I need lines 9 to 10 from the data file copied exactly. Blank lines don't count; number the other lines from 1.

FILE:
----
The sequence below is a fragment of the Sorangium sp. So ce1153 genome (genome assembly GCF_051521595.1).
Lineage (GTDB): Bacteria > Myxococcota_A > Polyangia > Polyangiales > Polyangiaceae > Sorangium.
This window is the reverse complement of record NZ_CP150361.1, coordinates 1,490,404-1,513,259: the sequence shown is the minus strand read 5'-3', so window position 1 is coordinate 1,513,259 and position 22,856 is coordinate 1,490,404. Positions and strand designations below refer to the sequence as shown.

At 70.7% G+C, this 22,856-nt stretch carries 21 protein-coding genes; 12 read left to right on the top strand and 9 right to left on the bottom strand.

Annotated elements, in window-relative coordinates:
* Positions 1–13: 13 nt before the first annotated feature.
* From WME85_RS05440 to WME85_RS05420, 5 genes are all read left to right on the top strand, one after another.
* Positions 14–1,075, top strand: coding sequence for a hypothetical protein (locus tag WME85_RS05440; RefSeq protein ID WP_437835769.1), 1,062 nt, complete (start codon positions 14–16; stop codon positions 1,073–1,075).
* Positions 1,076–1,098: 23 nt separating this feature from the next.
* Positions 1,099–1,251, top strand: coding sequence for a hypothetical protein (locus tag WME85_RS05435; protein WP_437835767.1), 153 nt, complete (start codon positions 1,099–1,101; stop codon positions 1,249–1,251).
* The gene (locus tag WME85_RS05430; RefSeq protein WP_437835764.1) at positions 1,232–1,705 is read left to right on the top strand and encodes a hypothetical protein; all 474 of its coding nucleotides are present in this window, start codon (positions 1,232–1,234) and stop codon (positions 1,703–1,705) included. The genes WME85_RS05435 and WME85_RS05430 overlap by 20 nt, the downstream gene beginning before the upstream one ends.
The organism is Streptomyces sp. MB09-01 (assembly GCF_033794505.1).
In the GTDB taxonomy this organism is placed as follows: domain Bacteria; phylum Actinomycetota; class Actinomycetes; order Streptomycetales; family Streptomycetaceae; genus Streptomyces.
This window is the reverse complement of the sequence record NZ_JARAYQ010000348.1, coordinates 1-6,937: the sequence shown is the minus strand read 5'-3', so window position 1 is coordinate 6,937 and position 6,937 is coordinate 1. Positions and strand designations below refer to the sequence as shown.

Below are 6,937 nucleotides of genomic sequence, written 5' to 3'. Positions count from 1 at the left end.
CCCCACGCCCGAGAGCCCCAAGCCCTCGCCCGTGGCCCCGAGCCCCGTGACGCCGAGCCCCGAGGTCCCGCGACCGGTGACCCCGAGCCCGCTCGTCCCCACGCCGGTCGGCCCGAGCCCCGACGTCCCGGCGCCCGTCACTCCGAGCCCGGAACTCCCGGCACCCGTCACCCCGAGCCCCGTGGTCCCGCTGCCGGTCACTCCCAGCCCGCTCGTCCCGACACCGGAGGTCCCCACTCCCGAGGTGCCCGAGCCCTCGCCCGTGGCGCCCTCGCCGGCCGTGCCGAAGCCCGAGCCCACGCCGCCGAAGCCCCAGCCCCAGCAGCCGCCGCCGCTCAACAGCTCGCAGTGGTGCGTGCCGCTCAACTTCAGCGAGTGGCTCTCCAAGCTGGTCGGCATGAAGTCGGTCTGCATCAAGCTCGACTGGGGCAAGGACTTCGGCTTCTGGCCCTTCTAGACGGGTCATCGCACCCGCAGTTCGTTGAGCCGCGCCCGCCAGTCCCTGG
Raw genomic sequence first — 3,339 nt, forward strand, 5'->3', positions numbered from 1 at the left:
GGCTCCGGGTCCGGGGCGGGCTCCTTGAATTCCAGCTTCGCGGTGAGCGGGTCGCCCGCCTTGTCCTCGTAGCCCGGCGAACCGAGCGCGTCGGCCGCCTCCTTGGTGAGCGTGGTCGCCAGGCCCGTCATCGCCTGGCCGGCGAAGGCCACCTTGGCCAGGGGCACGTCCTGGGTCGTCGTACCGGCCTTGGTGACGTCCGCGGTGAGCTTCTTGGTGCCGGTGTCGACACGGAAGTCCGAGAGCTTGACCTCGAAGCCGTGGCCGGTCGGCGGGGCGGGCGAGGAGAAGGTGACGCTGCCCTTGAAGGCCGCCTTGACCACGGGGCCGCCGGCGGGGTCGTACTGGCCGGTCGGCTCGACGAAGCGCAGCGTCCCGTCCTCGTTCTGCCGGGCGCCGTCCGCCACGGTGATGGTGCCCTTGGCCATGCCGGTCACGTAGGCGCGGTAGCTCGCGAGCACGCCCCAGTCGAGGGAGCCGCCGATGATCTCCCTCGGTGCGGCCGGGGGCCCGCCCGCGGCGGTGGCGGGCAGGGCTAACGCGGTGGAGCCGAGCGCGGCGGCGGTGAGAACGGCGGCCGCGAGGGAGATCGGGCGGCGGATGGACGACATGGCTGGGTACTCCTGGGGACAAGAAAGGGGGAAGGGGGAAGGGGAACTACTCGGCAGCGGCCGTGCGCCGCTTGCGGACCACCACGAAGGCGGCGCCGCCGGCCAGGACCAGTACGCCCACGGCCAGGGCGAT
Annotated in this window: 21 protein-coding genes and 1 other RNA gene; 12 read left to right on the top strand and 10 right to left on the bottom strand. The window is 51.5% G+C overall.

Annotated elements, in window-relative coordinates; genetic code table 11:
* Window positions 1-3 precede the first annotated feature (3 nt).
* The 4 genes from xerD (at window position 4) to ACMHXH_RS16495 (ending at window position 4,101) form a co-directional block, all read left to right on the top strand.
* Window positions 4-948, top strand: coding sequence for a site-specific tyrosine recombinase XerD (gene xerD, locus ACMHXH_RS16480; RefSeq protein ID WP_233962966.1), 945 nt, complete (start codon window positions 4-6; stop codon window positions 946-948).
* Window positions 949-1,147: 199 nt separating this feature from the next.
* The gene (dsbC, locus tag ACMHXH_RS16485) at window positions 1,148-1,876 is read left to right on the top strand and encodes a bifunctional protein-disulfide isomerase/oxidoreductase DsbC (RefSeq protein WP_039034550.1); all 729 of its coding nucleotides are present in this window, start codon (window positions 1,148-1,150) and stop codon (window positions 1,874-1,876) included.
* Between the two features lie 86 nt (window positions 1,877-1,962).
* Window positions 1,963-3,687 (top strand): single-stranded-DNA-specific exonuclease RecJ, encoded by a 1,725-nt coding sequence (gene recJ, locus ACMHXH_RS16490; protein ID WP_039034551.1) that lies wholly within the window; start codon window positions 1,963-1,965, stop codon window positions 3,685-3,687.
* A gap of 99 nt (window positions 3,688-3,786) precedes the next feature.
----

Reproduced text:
* Positions 1,076–1,098: 23 nt separating this feature from the next.
* Positions 1,099–1,251, top strand: coding sequence for a hypothetical protein (locus tag WME85_RS05435; protein WP_437835767.1), 153 nt, complete (start codon positions 1,099–1,101; stop codon positions 1,249–1,251).